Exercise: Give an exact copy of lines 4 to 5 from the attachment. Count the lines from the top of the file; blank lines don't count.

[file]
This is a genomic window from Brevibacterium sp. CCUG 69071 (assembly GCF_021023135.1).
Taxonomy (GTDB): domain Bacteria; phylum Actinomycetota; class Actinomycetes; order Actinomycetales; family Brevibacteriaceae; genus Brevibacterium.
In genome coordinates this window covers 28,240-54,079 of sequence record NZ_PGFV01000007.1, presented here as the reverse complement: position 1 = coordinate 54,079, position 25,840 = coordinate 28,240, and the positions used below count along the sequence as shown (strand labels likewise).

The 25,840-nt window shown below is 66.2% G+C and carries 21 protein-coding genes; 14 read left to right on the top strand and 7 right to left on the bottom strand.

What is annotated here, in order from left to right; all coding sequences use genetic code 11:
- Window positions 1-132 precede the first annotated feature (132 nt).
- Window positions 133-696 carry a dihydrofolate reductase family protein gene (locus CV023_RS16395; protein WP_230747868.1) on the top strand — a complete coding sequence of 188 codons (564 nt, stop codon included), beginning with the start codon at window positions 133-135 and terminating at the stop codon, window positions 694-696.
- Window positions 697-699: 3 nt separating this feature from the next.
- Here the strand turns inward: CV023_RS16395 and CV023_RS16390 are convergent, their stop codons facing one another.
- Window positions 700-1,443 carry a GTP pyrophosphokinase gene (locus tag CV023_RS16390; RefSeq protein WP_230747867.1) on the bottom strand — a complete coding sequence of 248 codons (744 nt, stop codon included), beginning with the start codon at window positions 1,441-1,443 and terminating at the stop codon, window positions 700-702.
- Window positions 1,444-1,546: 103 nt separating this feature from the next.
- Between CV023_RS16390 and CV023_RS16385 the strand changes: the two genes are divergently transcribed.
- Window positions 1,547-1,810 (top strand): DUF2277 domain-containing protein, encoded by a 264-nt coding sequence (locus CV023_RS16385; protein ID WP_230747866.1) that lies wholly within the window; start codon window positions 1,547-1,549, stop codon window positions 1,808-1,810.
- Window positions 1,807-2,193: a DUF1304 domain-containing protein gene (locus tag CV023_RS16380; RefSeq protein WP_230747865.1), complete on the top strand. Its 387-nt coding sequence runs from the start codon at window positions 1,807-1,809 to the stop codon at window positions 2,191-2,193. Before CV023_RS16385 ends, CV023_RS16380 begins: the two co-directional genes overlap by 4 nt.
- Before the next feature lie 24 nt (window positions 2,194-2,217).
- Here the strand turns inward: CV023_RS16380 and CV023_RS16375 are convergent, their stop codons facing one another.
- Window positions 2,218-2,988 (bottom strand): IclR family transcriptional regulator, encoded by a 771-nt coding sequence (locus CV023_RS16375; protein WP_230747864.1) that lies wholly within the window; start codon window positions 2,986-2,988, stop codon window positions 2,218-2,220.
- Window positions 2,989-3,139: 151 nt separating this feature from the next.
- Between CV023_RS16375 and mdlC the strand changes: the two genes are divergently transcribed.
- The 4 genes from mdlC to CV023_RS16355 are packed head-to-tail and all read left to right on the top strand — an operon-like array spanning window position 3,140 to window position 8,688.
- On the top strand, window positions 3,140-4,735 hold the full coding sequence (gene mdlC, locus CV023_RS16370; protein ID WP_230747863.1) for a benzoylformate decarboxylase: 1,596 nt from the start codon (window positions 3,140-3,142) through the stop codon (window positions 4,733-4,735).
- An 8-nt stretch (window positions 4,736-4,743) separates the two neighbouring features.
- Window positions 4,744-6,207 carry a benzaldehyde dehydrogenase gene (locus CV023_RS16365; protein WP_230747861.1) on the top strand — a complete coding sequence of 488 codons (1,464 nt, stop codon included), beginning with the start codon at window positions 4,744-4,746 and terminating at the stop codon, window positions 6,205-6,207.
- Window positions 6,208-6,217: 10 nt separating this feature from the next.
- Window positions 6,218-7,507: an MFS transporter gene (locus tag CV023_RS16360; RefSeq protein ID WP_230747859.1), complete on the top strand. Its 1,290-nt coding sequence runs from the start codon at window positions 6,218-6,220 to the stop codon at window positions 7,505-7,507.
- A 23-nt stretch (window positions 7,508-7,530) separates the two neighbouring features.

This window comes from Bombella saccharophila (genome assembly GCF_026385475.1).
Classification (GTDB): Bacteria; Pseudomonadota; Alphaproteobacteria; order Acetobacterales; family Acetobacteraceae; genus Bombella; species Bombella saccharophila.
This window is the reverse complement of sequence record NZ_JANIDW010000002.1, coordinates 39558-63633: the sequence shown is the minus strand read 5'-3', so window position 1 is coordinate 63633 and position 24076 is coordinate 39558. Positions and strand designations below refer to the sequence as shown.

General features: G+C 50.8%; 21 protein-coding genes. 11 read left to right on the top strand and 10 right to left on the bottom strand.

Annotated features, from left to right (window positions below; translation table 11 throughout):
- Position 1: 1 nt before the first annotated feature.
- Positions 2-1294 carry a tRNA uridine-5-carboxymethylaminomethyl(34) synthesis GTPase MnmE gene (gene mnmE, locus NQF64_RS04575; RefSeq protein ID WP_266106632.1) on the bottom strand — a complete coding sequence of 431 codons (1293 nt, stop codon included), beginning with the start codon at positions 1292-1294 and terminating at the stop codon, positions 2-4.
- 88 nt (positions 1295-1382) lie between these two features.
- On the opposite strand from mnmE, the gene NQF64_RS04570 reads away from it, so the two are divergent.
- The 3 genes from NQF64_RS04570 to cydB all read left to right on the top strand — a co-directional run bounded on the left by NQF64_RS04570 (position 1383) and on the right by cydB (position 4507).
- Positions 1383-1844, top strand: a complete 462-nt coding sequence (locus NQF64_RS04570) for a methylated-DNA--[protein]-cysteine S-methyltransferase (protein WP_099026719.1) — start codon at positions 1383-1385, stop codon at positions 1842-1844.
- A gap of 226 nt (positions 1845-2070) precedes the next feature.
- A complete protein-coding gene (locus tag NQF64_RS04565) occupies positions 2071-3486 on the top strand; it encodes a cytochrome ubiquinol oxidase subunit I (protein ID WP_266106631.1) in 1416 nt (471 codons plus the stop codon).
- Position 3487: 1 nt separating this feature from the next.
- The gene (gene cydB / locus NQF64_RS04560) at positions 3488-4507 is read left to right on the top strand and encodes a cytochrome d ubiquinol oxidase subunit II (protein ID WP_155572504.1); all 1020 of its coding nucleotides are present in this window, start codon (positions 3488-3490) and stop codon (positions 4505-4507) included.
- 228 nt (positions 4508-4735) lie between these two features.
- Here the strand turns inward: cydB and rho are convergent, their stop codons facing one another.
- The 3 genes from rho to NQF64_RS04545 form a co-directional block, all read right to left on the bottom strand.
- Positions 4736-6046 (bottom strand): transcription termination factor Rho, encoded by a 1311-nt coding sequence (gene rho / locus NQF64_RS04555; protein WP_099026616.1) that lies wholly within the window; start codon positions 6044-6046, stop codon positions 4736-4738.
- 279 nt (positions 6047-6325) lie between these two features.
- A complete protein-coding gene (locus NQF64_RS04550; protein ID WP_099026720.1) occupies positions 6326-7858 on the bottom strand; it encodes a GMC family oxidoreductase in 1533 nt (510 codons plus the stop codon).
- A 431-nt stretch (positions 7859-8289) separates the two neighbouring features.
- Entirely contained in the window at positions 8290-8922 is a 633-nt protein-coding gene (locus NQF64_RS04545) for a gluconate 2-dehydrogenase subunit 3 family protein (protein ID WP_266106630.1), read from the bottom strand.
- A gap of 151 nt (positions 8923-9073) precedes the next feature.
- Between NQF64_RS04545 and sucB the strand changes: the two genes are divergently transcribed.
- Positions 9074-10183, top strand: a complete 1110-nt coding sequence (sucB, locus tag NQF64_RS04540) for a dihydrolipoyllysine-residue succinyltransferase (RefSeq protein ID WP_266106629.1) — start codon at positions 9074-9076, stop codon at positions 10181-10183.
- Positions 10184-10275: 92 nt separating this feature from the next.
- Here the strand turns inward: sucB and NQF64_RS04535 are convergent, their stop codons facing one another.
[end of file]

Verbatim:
The 25,840-nt window shown below is 66.2% G+C and carries 21 protein-coding genes; 14 read left to right on the top strand and 7 right to left on the bottom strand.

What is annotated here, in order from left to right; all coding sequences use genetic code 11: